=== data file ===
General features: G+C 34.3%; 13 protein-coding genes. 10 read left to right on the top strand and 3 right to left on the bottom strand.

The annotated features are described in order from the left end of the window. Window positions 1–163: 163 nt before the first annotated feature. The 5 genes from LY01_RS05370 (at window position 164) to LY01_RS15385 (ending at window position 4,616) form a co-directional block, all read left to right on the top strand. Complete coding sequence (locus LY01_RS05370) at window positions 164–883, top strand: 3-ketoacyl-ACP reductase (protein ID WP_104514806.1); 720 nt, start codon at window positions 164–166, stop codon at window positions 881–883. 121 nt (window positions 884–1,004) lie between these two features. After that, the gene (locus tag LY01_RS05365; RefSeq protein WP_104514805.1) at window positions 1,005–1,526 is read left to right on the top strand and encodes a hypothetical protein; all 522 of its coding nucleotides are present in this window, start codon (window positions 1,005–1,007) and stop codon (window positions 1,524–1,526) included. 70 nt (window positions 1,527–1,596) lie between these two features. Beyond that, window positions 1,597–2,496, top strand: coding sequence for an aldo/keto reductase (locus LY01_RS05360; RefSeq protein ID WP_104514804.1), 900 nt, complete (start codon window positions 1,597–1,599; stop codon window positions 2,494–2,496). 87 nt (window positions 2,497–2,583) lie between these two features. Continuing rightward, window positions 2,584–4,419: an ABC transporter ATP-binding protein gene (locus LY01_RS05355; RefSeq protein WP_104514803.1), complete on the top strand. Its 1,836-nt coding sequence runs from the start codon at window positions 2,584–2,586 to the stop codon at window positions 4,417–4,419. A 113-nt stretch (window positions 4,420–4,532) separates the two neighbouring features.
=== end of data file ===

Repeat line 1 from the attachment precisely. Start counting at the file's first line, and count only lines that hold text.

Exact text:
General features: G+C 34.3%; 13 protein-coding genes. 10 read left to right on the top strand and 3 right to left on the bottom strand.